The Making of the Fittest

Just as fossils provide a window into the past, evolution leaves a footprint on DNA. In The Making of the Fittest, Sean B. Carroll ( sets out the overwhelming evidence for evolution provided in DNA.


Carroll offers examples from sequences of DNA that once coded for genes no longer used, remnants of ancestral lives, and thereby evidence of evolutionary change. As he explains, ‘every evolutionary change between species, from physical form to digestive metabolism, is due to, and recorded in, changes in DNA’ (p 14). Using this forensic evidence of evolution, Carroll reveals how these relics provide new ‘sources of insights into traits and capabilities that have been abandoned as species evolved new lifestyles’ (p 16).


Carroll’s first example is of bloodless fishes in the cold waters of the Antarctic. The discovery of these fish challenged the working hypothesis that all vertebrates must have red blood cells, contingent on their requirement for the oxygen-carrying molecule haemoglobin. The fish actually turned out to have blood that lacked red blood cells, and this led to an investigation about how they came to develop a lifestyle without haemoglobin. The explanation, set out by Carroll in great detail, shows how bloodless ice fish have evolved in response to opportunity and necessity. This evolutionary narrative takes place over the past 55 million years, during which temperatures of the Antarctic seas have dropped, from about 20° C to less than 0° C in some locales. A cold environment presents challenges to living organisms, which have to adapt in response. For example, since fluids like blood move much more slowly in colder temperature, animals in such environments compensate by evolving less viscous blood and/or increasing the surface area for oxygen exchange.


The ice fish in the Antarctic have genes for hemoglobin, but the genes have accumulated mutations, and are now functionless. The presence of relict hemoglobin genes points to an ancestral way of life, no longer followed by the fish, and provides evidence for descent with modification. Moreover, the DNA sequence of the antifreeze glycoprotein (AFGP) informs us how the evolutionary change occurred. The notothenioid AFGPs (a family of at least eight different isoforms — various forms of the same protein) are composed of a simple glycotripeptide repeat, (Thr-Ala/Pro-Ala)n, with the disaccharide galactose-N-acytylglactosamine attached to each Thr, and the dipeptide Ala-Ala at the N terminus (Chen and others 1997). The smallest AFGP isoform consists of four repeats; the largest of 55 repeats. Variation abounds among these isoforms, and AFGP polyprotein precursors contain various combinations of these isoforms. Additionally, there are multiple genes and multiple AFGP copies per gene, which contribute to high levels of circulating proteins and suggest extensive duplications gave rise to this protein family (Chen and others 1997). The Making of the Fittest is full of similar compelling descriptions of evolution in action. Mutation, heritable variation, and differential survival in a changing environment provide an explanation of evolutionary change that is overwhelmingly consistent with, and supported by, our observations across all major groups of organisms.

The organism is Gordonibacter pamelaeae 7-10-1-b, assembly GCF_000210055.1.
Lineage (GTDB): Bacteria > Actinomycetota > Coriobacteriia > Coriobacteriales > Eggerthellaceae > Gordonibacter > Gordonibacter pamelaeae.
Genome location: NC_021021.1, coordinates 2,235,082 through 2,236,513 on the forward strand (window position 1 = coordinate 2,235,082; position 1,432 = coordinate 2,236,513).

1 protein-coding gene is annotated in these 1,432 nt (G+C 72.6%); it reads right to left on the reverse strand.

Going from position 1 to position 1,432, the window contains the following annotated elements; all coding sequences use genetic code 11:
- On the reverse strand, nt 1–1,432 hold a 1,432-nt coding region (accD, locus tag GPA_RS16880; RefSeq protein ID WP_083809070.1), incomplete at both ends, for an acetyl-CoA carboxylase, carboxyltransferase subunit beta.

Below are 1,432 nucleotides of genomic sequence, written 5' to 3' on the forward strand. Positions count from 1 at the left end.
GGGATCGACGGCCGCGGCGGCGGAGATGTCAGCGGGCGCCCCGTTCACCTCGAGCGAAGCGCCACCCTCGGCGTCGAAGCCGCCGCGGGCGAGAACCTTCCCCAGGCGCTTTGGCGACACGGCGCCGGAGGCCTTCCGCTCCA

A common misconception about evolution is that it proceeds by random chance. Carroll offers a clear  description of the mathematical power of evolution to produce change. He uses everyday examples — winning the lottery, dying in various kinds of accidents, and saving money — to show that while mutations are random, selection determines what chance occurrences are retained. Given sufficient time, identical or equivalent mutations will arise repeatedly by chance and their fate (preservation or elimination) will be determined by the conditions of selection upon the traits they affect. Carroll draws an analogy between the power of natural selection and that of compound interest, explaining that ‘small differences among individuals, when compounded by natural selection over time, really do add up to the large differences we see among species’ (p 43).


Check if this superb and compelling work of popular science is in stock at your local library by consulting the online catalogue at




288 pages in W.W. Norton & Co.

First published 2006

ISBN  978-0393061635


Professor Sean B. Carroll

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